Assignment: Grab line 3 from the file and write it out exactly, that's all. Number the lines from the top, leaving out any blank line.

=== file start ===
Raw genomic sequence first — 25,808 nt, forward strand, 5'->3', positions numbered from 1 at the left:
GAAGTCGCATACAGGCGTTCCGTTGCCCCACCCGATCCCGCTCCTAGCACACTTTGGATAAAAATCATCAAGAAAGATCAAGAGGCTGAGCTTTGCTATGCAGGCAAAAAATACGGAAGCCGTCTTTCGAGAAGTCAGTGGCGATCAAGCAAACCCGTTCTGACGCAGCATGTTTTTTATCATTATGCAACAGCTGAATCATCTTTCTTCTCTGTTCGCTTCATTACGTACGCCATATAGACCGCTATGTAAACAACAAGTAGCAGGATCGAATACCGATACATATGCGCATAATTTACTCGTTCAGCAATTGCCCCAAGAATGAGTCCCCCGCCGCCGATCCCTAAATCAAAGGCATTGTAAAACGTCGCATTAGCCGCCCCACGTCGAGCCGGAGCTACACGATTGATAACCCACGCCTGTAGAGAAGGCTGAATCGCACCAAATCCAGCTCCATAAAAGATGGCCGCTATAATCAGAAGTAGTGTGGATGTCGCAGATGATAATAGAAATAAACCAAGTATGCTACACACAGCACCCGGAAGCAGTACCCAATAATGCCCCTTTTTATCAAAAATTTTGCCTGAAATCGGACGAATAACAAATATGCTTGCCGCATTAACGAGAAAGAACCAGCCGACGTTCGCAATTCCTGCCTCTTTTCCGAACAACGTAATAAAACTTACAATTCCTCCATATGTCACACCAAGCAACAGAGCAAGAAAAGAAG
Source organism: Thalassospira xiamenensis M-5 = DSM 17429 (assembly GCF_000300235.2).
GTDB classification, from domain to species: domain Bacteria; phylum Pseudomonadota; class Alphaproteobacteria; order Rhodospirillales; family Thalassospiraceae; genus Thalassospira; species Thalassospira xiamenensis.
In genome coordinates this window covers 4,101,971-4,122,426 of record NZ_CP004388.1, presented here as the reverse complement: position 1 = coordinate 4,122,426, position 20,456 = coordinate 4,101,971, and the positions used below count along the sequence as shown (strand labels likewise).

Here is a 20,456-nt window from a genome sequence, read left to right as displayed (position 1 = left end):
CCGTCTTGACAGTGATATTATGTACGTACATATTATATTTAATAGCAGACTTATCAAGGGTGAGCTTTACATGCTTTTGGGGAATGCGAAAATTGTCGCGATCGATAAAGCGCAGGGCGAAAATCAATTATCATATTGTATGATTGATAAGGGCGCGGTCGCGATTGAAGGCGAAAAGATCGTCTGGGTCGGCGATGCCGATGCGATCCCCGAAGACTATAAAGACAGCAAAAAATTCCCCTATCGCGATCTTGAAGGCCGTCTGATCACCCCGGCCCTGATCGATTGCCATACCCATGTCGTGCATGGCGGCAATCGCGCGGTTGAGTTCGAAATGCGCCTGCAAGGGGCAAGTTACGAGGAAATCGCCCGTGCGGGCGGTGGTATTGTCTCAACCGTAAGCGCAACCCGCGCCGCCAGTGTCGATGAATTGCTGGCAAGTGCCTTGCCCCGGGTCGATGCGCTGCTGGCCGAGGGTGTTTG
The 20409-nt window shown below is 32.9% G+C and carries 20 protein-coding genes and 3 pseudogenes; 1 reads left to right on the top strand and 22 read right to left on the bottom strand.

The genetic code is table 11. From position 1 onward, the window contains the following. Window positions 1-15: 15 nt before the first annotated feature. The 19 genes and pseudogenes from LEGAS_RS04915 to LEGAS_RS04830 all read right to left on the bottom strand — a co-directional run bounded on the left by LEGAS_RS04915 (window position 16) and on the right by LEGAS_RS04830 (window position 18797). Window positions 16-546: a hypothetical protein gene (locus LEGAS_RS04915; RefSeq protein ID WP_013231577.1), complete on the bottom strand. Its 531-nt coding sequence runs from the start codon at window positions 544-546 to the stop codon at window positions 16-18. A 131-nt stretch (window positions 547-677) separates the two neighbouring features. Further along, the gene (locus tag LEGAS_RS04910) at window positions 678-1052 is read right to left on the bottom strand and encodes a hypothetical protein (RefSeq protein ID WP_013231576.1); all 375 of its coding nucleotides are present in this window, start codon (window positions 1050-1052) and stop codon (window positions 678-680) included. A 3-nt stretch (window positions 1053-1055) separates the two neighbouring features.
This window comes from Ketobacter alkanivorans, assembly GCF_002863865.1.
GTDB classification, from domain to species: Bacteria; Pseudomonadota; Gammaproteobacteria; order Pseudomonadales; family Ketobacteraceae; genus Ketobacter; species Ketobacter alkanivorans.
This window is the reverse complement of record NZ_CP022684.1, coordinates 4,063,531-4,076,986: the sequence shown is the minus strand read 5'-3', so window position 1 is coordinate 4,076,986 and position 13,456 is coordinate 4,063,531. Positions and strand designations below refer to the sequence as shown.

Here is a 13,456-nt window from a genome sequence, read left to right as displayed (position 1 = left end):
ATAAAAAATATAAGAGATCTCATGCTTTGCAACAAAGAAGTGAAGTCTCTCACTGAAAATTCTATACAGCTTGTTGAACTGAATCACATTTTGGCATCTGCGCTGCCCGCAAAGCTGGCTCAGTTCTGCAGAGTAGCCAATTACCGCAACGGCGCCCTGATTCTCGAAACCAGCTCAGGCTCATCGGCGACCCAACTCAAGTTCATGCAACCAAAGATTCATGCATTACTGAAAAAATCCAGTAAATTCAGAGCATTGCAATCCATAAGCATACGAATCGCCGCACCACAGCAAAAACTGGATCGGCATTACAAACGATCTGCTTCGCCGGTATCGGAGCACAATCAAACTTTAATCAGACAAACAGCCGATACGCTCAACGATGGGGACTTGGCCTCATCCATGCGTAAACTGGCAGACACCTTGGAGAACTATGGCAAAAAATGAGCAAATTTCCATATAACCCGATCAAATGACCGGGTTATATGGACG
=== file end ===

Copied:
Source organism: Thalassospira xiamenensis M-5 = DSM 17429 (assembly GCF_000300235.2).